Film Review: The  Rebellion of Mustang

“When I said I was a virgin no one beleieved me…why won’t you all just leave me alone?” The words are ironic: Selma is laying on her back at the doctors office as he checks to see if her hymen is still intact or not. It’s her wedding night, and Selma didn’t bleed as is supposed to be customary with virgins. Although the situation is serious, Selma seems almost bored, detached. 

  
Despite its unbridled name, Turkish director Deniz Gamze Ergüven’s 2015 film Mustang keeps the tone muted, but intense. A film about five orphaned teenagers in Turkey who are seen innocently splashing around at the beach with male classmates and then locked up could have had the potential to be full of hormonal dramatics, but this is realistic drama. besides the moment when second-eldest Sonay starts to scream because she wants to marry her boyfriend (which she does, on the same night as Selma is forced to wed a complete stranger) the girls are by and large silent, although not complacent, of their fate. There is nary a tear in sight: their’s is a silent rebellion, where actions speak louder than words.

  

This is not to say that there aren’t plenty of emotions: watching Mustang, I felt plenty of them. i felt an irrepressible desire to be one of the sisters, at least at the beginning of the film, when they giggle and play. Mustang perfectly captures the beautiful innocence and carelessness of youth, even as it is being crushed by the patriarchy: the girls tumble out of bed to retrieve a note thrown through the open window, and Sonay sneaks out at night to visit her boyfriend, the crickets chirping, the orange lamplight glowing on the wall. Nur and Lale, the two youngest, pretend they are swimming by donning their bathing suits and “diving” through piles of bedsheets. 

    
The three most pivotal scenes are intense, but even then the girls are pretty much unharassed and cool, collected. The four girls shimmy out the window and hitchhike to catch up with a bus heading to a football game, where they dance and cheer with abandon. Coming home, there is no frantic discussion about what they are going to say or do (can I also add that I love that their grandmother, who spots the girls on TV, takes out the electricity of the whole neighborhood so Uncle Errol doesn’t see them!) After this rebellion the girls are locked into the house more securely, forbidden from school. 

  
The second equally nerve-wracking scene unfolds with similar confidence: Ece, the middle sister, Nur and Lale are told to wait in the car while their Uncle stops to get something. Ece starts chatting with a local boy, and the next thing you know Nur and Lale are told to stand gaurd while she rolls up the windows and has sex with the boy. When Uncle Erol returns early, Nur and Lale don’t jump up and down trying to distract him, they docilely walk with him back to the car, where Ece is mercifully dressed and alone. Later that night, she shoots herself to death after being sent from the dinner table.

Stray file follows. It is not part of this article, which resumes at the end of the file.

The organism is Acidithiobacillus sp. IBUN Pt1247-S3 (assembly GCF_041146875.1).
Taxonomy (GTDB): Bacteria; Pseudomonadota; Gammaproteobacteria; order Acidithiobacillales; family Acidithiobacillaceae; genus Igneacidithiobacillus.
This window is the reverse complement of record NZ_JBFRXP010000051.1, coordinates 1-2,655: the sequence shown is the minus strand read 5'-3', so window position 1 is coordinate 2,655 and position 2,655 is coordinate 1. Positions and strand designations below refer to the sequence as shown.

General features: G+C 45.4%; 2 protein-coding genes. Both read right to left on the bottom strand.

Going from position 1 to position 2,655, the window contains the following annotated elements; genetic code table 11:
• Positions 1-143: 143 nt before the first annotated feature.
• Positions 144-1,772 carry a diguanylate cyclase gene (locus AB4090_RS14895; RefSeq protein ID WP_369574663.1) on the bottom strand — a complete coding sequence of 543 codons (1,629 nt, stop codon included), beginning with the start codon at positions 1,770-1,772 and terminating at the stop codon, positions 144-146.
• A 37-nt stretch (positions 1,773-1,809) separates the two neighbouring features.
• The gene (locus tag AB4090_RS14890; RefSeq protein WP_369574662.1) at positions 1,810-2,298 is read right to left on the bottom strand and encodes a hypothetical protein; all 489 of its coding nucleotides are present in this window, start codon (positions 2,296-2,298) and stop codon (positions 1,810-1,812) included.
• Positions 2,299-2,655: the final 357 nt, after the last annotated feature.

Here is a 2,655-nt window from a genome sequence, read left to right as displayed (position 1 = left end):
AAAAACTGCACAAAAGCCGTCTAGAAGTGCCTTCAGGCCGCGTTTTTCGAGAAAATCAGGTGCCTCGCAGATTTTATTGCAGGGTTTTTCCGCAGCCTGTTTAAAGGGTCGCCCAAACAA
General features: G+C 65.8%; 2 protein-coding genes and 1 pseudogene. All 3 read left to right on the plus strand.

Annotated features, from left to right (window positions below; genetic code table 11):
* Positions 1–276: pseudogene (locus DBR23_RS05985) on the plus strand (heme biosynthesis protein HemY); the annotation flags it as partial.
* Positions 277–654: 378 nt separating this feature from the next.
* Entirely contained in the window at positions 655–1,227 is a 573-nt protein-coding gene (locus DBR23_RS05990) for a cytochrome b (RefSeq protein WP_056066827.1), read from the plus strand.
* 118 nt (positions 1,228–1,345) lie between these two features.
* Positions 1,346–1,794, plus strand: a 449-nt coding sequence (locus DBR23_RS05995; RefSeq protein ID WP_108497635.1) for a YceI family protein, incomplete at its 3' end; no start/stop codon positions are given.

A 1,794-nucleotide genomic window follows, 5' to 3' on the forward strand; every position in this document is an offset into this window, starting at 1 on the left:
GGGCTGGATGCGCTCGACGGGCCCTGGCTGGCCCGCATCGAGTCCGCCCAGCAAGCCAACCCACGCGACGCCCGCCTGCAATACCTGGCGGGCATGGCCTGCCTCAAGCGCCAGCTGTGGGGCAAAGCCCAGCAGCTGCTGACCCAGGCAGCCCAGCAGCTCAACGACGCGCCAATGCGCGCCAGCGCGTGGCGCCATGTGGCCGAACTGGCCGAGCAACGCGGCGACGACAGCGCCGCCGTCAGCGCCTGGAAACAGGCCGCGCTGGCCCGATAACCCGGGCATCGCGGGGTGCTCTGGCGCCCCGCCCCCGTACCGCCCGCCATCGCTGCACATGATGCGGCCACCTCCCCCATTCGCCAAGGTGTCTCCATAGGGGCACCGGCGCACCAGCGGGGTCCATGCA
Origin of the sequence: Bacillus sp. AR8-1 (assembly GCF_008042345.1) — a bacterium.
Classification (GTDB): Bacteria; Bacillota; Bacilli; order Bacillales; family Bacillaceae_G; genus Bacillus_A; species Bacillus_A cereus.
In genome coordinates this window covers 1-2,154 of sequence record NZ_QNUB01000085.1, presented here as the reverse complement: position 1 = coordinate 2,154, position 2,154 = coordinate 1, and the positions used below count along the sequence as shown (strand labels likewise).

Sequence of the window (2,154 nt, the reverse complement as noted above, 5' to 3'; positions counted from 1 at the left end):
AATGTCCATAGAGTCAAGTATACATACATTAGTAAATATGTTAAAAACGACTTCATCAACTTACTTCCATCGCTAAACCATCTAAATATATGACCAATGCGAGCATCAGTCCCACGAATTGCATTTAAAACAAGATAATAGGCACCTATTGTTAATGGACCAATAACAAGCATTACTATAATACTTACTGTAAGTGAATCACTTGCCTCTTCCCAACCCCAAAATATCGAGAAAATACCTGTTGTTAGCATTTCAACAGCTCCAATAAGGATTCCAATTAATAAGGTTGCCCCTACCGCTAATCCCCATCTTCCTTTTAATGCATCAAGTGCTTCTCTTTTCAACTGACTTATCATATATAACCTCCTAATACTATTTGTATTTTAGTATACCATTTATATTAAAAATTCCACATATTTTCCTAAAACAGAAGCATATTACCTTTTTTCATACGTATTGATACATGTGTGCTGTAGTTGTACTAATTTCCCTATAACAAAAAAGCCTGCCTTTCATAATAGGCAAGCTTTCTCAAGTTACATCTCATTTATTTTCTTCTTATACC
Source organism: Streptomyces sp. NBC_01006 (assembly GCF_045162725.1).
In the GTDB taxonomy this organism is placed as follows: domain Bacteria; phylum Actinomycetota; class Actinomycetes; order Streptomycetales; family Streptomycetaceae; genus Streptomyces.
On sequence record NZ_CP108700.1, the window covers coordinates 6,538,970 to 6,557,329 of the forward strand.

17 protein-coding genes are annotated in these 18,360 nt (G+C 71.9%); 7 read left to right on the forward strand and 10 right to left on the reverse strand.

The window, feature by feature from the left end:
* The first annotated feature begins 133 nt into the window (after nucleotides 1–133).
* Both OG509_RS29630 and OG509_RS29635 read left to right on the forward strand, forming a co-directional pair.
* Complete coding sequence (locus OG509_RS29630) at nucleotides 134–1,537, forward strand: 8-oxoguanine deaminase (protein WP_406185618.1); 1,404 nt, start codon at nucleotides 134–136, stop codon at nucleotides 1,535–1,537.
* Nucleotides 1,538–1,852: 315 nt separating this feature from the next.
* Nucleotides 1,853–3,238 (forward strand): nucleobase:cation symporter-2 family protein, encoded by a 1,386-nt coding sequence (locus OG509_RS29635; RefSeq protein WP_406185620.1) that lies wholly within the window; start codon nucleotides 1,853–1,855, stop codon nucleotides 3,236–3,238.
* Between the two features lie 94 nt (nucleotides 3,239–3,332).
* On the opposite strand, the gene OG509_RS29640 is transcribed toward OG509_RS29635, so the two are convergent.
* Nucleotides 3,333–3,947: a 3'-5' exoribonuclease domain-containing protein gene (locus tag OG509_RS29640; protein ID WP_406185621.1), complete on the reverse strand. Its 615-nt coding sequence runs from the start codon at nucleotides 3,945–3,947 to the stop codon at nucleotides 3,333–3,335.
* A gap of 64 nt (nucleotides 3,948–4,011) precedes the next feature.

The film climaxes with a rather unexpected but brilliant act of daring by the youngest, the brave and conniving Lale who refuses to be married off to a stranger. On the night of Nur’s wedding she bolts the front door as her grandmother steps out to greet the guests. She turns to Nur, dressed in a red veil and in shock: “Do you want to get married?” She demands matter-of-factly. The girls barricade the other doors; because bars have been fitted in the windows and on a portico-like section where they stand, staring at the wedding party, no one can enter the house. It is a perfectly ironic moment: the adults wanted the girls trapped in the house, so here they are.

The scene had me on the edge of my chair. It was almost as though the girls are playing a child’s game, hding from their gaurdians. It’s almost ludicrous that Lale chooses this moment for them to make their escape. Yet the situation is serious, the threat murder. Uncle Erol tells Nur to approach the bars. Despite her act of rebellion, Nur obeys her uncle, who has been sexually abusing her; he reaches out and tries to strangle her. In vain, Lale calls Yasin, the friendly truck driver who has taught her how to drive, fo help. The girls grab their belongings and sneak out onto the veranda, where they are hidden by the leaves. Their uncle hears them and starts shooting, but Lale is one step ahead of him: she has stolen his car keys. Lale and Nur drive away, only to crash a short distance from their home. They wait in the bushes for Yasin, who finally arrives and puts them on a bus to Istanbul.

The ending is indeed a bit inorganic, as one review put it; compared tto the rest of the film, it is a surprisingly happy Hollywood ending. But it is a possible, scenario, although I would have preferred the girl-power exhiliratin of Lale successfully driving the car to The bus depot instead of their rescue by the (male) Yasin. All in all, if you’re looking for a film that packs the girl power without an in-your-face feminist battle-cry, Mustang is it. It is a true pity it lost the Best Foreign Film Oscar at the 73rd Academy Awards.  I can’t wait to see what Deniz Gamze Ergüven creates next.

S-L-M

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